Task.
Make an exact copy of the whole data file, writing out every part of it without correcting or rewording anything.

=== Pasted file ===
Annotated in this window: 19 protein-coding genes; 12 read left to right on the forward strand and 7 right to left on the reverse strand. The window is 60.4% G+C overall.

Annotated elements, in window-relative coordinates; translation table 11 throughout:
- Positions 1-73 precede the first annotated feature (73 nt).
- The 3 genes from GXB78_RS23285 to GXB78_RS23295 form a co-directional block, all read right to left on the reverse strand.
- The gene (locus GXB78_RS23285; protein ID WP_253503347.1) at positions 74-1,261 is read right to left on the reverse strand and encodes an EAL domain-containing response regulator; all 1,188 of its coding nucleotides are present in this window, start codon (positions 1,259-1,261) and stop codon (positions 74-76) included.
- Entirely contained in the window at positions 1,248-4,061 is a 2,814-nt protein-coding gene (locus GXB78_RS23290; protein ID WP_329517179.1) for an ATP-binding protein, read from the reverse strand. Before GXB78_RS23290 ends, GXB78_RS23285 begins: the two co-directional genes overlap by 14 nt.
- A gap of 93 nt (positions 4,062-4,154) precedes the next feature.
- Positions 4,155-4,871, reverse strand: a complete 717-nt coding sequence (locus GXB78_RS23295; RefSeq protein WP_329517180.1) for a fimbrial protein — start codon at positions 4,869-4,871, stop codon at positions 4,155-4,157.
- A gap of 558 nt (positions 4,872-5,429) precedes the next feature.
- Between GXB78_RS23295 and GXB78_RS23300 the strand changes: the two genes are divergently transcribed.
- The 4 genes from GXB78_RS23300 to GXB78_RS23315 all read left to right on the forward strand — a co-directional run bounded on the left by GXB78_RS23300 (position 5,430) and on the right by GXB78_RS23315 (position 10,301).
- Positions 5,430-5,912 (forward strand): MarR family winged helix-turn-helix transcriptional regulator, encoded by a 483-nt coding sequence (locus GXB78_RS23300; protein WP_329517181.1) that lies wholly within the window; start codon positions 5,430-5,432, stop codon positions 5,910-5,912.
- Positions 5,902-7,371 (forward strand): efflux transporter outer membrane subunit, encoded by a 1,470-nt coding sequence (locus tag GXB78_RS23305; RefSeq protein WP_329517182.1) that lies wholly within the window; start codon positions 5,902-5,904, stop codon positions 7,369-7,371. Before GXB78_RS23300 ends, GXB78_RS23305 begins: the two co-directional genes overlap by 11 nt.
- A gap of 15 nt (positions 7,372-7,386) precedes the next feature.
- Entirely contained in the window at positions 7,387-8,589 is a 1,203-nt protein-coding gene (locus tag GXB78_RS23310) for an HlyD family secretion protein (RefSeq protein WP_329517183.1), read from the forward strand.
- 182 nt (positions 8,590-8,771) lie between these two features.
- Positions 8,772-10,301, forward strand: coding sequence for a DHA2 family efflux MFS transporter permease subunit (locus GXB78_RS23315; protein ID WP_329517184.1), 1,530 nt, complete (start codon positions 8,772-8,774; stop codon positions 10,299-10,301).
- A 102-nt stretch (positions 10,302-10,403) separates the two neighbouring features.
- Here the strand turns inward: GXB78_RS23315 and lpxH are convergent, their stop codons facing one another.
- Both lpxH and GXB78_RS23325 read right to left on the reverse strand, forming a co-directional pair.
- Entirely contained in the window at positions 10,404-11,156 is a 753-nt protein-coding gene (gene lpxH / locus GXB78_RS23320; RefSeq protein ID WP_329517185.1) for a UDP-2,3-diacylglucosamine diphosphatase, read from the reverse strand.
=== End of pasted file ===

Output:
Annotated in this window: 19 protein-coding genes; 12 read left to right on the forward strand and 7 right to left on the reverse strand. The window is 60.4% G+C overall.

Annotated elements, in window-relative coordinates; translation table 11 throughout:
- Positions 1-73 precede the first annotated feature (73 nt).
- The 3 genes from GXB78_RS23285 to GXB78_RS23295 form a co-directional block, all read right to left on the reverse strand.
- The gene (locus GXB78_RS23285; protein ID WP_253503347.1) at positions 74-1,261 is read right to left on the reverse strand and encodes an EAL domain-containing response regulator; all 1,188 of its coding nucleotides are present in this window, start codon (positions 1,259-1,261) and stop codon (positions 74-76) included.
- Entirely contained in the window at positions 1,248-4,061 is a 2,814-nt protein-coding gene (locus GXB78_RS23290; protein ID WP_329517179.1) for an ATP-binding protein, read from the reverse strand. Before GXB78_RS23290 ends, GXB78_RS23285 begins: the two co-directional genes overlap by 14 nt.
- A gap of 93 nt (positions 4,062-4,154) precedes the next feature.
- Positions 4,155-4,871, reverse strand: a complete 717-nt coding sequence (locus GXB78_RS23295; RefSeq protein WP_329517180.1) for a fimbrial protein — start codon at positions 4,869-4,871, stop codon at positions 4,155-4,157.
- A gap of 558 nt (positions 4,872-5,429) precedes the next feature.
- Between GXB78_RS23295 and GXB78_RS23300 the strand changes: the two genes are divergently transcribed.
- The 4 genes from GXB78_RS23300 to GXB78_RS23315 all read left to right on the forward strand — a co-directional run bounded on the left by GXB78_RS23300 (position 5,430) and on the right by GXB78_RS23315 (position 10,301).
- Positions 5,430-5,912 (forward strand): MarR family winged helix-turn-helix transcriptional regulator, encoded by a 483-nt coding sequence (locus GXB78_RS23300; protein WP_329517181.1) that lies wholly within the window; start codon positions 5,430-5,432, stop codon positions 5,910-5,912.
- Positions 5,902-7,371 (forward strand): efflux transporter outer membrane subunit, encoded by a 1,470-nt coding sequence (locus tag GXB78_RS23305; RefSeq protein WP_329517182.1) that lies wholly within the window; start codon positions 5,902-5,904, stop codon positions 7,369-7,371. Before GXB78_RS23300 ends, GXB78_RS23305 begins: the two co-directional genes overlap by 11 nt.
- A gap of 15 nt (positions 7,372-7,386) precedes the next feature.
- Entirely contained in the window at positions 7,387-8,589 is a 1,203-nt protein-coding gene (locus tag GXB78_RS23310) for an HlyD family secretion protein (RefSeq protein WP_329517183.1), read from the forward strand.
- 182 nt (positions 8,590-8,771) lie between these two features.
- Positions 8,772-10,301, forward strand: coding sequence for a DHA2 family efflux MFS transporter permease subunit (locus GXB78_RS23315; protein ID WP_329517184.1), 1,530 nt, complete (start codon positions 8,772-8,774; stop codon positions 10,299-10,301).
- A 102-nt stretch (positions 10,302-10,403) separates the two neighbouring features.
- Here the strand turns inward: GXB78_RS23315 and lpxH are convergent, their stop codons facing one another.
- Both lpxH and GXB78_RS23325 read right to left on the reverse strand, forming a co-directional pair.
- Entirely contained in the window at positions 10,404-11,156 is a 753-nt protein-coding gene (gene lpxH / locus GXB78_RS23320; RefSeq protein ID WP_329517185.1) for a UDP-2,3-diacylglucosamine diphosphatase, read from the reverse strand.